Bones over Southwest Asia Part III

  • Published
  • By Steven J. Merrill
  • 28th Bomb Wing Public Affairs
(Editor's Note: Following is the third of a three-part feature about B-1B Lancer crews conducting missions in Southwest Asia following the attacks of 9/11.)

By the end of October 2001, nearly all of the fixed targets in Afghanistan had been destroyed during Operation Enduring Freedom, and the role of the B-1B Lancer changed to ground support. B-1 aircrews proved it to be a tremendous combat asset during the initial attacks, and continue to provide critical support for combatant commanders today.

"The weapons system has evolved by leaps and bounds since then, but the fact we were dropping a large number of guided munitions really revolutionized how we think about air warfare now," said Col. Mark Weatherington, 28th Bomb Wing commander, who participated in the initial OEF deployment as a major assigned to the 77th Bomb Squadron at Ellsworth. "Certainly, we are much more capable from a communications and sensor standpoint than we were 10 years ago. We are better integrated with the entire joint force, more lethal, and doing more diverse things for the force particularly in ISR (Intelligence, Surveillance, Reconnaissance)."

Lt. Col. Brian Mead, 37th Bomb Squadron commander, added that ground commanders have a number of very capable weapons systems at their disposal, each of which brings its own specific capabilities. But, time and again, it is the B-1 being requested.

"I think the strengths of the B-1 for this particular mission lie in its precision, persistence, performance, and payload," he said. "It has the precision to accurately engage a variety of target types day or night in all weather conditions; the persistence to stay in the CAS (close air support) stack and provide presence and a variety of effects based on the tactical situation on the ground for an extended period of time; the performance to cover long distances quickly in response to troops in contact; and the payload to provide exactly the right amount of firepower necessary in the right place at the right time."

Just as the B-1 has evolved, those who participated in the first rounds of the war recognize how they and their colleagues have grown.

"The B-1 community has always advocated for itself as having more potential than outsiders gave it credit for," said Lt. Col. Barry Hutchison, 28th Operations Group deputy commander. "A spirit of innovation has pervaded the crews; highly-motivated weapons officers and tacticians came up with a number of improvised solutions to B-1 shortfalls (such as GPS-driven moving map and beyond-line-of-sight messaging) and new tactics (JDAM pattern management) that improved B-1 capabilities by orders of magnitude and put it at the forefront of combatant commanders' desires for airpower."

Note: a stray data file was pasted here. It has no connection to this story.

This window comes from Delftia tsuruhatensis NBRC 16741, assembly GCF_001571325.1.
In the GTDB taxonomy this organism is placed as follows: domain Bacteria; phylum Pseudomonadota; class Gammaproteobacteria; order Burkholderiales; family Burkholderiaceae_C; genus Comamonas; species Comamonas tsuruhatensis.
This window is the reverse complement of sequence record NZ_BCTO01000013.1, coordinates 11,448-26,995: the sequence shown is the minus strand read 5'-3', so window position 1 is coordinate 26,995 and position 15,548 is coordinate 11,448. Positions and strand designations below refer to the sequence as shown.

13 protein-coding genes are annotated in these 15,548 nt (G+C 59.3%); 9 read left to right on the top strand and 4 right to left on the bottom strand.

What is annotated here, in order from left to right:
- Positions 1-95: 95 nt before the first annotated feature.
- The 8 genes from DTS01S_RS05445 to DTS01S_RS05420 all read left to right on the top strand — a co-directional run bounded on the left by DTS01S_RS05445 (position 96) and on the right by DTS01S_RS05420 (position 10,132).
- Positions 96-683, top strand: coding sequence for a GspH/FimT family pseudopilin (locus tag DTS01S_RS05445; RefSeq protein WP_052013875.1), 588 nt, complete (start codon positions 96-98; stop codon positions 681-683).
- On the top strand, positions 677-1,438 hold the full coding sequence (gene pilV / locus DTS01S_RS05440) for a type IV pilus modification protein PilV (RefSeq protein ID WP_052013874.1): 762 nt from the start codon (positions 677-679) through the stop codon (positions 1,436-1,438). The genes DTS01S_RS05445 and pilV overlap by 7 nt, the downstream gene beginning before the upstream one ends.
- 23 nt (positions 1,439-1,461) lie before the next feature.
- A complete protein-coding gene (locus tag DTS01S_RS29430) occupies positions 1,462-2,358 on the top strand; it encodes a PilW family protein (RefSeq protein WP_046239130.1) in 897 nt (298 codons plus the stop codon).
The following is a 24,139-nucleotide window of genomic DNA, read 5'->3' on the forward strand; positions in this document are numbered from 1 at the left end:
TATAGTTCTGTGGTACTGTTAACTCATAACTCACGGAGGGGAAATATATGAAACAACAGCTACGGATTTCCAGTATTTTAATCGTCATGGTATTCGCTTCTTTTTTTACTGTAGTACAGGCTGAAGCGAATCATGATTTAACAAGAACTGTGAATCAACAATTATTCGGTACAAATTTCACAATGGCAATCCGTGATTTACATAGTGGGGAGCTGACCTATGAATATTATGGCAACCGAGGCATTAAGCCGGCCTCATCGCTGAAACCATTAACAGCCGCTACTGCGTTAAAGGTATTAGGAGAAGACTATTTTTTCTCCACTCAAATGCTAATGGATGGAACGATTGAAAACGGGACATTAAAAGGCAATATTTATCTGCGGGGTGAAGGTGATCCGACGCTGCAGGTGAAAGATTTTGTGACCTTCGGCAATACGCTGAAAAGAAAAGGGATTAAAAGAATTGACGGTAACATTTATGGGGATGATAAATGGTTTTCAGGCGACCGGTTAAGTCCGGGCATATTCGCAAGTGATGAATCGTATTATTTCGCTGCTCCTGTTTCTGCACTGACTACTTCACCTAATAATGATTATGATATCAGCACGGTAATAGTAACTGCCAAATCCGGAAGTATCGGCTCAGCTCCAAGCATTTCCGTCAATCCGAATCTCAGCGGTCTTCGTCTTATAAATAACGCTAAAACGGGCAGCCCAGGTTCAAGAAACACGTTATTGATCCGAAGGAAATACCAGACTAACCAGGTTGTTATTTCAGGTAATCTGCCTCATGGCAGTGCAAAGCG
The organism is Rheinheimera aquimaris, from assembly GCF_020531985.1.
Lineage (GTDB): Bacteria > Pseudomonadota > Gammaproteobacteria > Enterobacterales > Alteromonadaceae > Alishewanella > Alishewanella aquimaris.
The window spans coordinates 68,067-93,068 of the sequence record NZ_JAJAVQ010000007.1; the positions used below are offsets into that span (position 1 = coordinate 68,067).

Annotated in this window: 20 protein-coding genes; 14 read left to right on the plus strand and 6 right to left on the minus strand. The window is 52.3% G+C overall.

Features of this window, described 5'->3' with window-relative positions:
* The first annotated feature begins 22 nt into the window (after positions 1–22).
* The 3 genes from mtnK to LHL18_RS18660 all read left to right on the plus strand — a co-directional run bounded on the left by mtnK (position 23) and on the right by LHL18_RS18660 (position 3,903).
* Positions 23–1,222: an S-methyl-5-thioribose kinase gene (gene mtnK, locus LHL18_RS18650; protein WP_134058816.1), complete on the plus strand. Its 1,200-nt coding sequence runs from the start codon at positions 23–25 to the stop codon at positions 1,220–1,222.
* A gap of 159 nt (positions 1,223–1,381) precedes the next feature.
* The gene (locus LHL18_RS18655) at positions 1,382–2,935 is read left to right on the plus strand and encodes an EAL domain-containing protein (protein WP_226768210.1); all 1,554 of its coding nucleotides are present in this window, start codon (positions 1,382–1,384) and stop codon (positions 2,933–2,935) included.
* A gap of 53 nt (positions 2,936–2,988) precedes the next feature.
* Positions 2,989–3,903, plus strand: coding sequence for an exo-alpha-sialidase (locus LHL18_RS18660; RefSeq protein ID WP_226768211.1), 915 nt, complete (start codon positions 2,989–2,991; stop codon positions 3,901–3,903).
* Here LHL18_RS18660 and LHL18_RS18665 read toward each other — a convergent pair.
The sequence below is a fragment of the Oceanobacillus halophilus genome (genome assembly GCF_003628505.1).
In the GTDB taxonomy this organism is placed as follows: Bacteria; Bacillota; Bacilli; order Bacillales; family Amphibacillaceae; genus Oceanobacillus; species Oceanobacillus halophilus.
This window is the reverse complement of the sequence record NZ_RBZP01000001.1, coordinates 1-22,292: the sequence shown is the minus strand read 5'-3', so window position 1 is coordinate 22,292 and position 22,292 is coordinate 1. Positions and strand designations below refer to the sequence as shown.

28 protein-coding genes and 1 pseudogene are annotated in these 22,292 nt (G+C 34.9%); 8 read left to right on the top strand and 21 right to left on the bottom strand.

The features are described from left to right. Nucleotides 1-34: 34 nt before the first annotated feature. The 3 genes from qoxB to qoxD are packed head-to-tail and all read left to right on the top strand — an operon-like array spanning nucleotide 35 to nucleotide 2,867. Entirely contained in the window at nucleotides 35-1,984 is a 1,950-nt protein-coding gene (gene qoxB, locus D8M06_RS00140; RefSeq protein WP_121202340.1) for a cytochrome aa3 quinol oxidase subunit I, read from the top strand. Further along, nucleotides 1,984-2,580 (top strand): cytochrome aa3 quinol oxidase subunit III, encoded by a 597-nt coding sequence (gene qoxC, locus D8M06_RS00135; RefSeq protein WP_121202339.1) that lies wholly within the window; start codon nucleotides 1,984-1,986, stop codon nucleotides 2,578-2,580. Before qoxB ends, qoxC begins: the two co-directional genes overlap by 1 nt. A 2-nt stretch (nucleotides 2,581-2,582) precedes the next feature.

Mead echoed the sentiment.

"I continue to be summarily impressed by the captains of today who are being asked to do so much more than my generation did when we were their age," he said. "Every time a B-1 launches on an OEF combat sortie, they have the potential of making a strategic impact, both positive and negative, on the war effort. We pile a lot of responsibility on the shoulders of these young Airmen, asking them to make very difficult decisions with lives on the line in a very dynamic -- and oftentimes confusing - environment, and they never let us down. It's truly remarkable."

In October 2001, the 34th Expeditionary Bomb Squadron dropped more than three million pounds of ordnance and generated an impressive 91.3 percent effectiveness rating. Since 2001, B-1 aircrews from Ellsworth and Dyess Air Force Base, Texas have conducted continuous combat operations in Southwest Asia, providing around-the-clock support to combatant commanders.

Home to two of three operational B-1 combat squadrons in the nation, Ellsworth provides the lion's share of the commitment, deploying 12 of every 18 months. Currently, more than 300 Ellsworth Airmen are deployed to Southwest Asia supporting missions in the U.S. Central Command area of responsibility. Aircrews from Ellsworth are providing critical air presence, precision strike, and surveillance and reconnaissance capabilities to support military objectives in the region. Airmen in a variety of non-aviation roles are performing a wide range of sortie generation and mission assurance duties.

"Our operations tempo remains hearty," said Lt. Col. John Martin, 34th Expeditionary Bomb Squadron commander. "Our maintainers and aviators work tirelessly while deployed to orchestrate the mission. Our maintainers and preflight crews have readily endured extreme heat each day without complaint."

Martin added that he with whom he serves with are extremely proud of the mission they are continuing that began more than 10 years ago.

"It's a humbling experience to have been a part of the Ellsworth effort both in 2001 and again in 2011. When OEF began, I was convinced there could be no greater defining moment for a B-1 aviator. To be honest, as big as that moment was, it pales in comparison to serving with the (34th BS) Thunderbirds as their commander. It's only fitting that we are closing out a decade of OEF as we started it - flying sorties over Afghanistan in steadfast support of Americans on the ground."